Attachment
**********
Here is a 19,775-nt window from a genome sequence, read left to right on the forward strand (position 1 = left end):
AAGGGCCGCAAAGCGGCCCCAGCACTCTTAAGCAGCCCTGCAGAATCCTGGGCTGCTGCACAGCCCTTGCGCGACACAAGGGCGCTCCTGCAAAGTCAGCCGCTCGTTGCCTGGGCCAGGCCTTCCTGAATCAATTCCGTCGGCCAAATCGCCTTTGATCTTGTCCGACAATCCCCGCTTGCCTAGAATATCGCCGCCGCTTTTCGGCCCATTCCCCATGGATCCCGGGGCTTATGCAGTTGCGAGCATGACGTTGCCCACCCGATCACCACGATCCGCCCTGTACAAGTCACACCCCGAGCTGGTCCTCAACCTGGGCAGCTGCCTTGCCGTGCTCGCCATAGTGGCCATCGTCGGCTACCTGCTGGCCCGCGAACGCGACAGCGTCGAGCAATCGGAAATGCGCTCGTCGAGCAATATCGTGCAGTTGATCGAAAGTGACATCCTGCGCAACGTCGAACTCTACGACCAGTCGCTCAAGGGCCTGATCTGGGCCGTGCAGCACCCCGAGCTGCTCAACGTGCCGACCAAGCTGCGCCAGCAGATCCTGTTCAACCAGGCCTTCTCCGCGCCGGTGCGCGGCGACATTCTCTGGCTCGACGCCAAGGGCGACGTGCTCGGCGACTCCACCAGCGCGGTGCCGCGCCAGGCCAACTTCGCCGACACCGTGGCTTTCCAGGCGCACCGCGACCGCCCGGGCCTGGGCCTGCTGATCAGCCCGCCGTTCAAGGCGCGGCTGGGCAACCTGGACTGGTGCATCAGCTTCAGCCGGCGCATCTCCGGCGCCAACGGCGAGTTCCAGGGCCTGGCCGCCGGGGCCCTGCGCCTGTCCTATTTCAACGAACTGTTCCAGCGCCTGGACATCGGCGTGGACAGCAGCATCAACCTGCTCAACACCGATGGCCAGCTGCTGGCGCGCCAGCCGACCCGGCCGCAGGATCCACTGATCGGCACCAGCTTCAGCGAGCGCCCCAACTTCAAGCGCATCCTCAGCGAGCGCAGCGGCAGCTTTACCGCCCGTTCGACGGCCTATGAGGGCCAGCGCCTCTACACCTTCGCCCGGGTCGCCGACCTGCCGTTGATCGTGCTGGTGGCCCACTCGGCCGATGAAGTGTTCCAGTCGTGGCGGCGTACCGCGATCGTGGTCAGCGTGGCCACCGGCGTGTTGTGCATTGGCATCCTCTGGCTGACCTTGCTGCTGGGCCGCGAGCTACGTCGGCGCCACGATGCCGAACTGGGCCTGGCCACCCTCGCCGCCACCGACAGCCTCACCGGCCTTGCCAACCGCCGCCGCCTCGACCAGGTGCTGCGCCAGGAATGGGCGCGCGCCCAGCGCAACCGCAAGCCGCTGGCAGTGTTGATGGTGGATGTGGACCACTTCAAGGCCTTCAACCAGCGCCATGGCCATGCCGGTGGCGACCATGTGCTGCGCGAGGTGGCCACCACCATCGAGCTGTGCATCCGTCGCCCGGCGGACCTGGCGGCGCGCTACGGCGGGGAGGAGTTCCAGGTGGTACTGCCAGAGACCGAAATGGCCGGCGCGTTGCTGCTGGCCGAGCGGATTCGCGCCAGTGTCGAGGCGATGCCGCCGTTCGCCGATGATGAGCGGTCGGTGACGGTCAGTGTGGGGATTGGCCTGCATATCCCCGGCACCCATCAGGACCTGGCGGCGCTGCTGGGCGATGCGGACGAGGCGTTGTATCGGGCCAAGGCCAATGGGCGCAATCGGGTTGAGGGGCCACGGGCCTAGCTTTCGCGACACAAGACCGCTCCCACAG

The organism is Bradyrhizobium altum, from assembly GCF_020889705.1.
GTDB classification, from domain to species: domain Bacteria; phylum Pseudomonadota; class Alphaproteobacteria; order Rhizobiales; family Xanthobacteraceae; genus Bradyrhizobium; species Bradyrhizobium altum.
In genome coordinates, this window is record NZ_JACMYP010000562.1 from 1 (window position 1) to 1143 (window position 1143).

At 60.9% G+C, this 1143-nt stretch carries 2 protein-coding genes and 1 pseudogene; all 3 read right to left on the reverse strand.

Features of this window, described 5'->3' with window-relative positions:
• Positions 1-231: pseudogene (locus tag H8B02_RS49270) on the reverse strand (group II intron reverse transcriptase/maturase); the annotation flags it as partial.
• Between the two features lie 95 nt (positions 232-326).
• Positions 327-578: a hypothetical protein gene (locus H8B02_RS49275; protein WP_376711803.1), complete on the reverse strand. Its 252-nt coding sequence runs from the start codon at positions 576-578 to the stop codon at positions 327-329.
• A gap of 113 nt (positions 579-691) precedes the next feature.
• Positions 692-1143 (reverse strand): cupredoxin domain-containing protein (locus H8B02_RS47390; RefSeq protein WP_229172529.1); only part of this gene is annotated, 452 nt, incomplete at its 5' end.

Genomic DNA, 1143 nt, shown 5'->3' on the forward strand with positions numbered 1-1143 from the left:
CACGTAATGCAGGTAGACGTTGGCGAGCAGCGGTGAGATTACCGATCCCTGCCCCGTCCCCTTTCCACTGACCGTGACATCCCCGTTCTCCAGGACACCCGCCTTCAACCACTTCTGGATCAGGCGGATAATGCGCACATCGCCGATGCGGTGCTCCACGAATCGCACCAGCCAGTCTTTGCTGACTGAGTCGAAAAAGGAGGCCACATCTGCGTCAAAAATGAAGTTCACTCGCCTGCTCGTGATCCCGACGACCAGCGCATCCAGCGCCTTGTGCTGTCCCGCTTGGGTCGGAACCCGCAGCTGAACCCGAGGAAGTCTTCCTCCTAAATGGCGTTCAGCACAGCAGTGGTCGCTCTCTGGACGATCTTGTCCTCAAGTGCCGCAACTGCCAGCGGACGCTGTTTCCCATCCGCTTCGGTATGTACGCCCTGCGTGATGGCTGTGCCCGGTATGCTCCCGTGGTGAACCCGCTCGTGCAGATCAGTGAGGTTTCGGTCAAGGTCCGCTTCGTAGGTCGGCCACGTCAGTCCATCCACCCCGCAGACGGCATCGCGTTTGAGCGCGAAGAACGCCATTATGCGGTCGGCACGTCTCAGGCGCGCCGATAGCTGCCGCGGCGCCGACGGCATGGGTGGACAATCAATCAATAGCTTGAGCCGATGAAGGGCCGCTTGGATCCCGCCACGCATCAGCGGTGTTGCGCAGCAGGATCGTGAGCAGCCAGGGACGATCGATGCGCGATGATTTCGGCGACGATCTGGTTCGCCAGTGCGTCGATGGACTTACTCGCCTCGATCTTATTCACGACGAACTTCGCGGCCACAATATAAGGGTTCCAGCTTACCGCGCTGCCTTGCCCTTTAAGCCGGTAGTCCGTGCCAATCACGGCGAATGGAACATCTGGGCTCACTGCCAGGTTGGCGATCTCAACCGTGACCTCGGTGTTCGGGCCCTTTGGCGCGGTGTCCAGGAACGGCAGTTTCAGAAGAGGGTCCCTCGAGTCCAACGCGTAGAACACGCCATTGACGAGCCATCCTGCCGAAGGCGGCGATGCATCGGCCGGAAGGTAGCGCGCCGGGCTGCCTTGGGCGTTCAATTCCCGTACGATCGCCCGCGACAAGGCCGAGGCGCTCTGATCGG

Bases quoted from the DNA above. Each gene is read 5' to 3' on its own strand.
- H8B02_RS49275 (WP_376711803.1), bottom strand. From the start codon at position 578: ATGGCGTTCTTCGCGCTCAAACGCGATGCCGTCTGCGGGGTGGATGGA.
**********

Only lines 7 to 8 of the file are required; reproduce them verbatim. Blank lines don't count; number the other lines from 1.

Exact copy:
Features of this window, described 5'->3' with window-relative positions:
• Positions 1-231: pseudogene (locus tag H8B02_RS49270) on the reverse strand (group II intron reverse transcriptase/maturase); the annotation flags it as partial.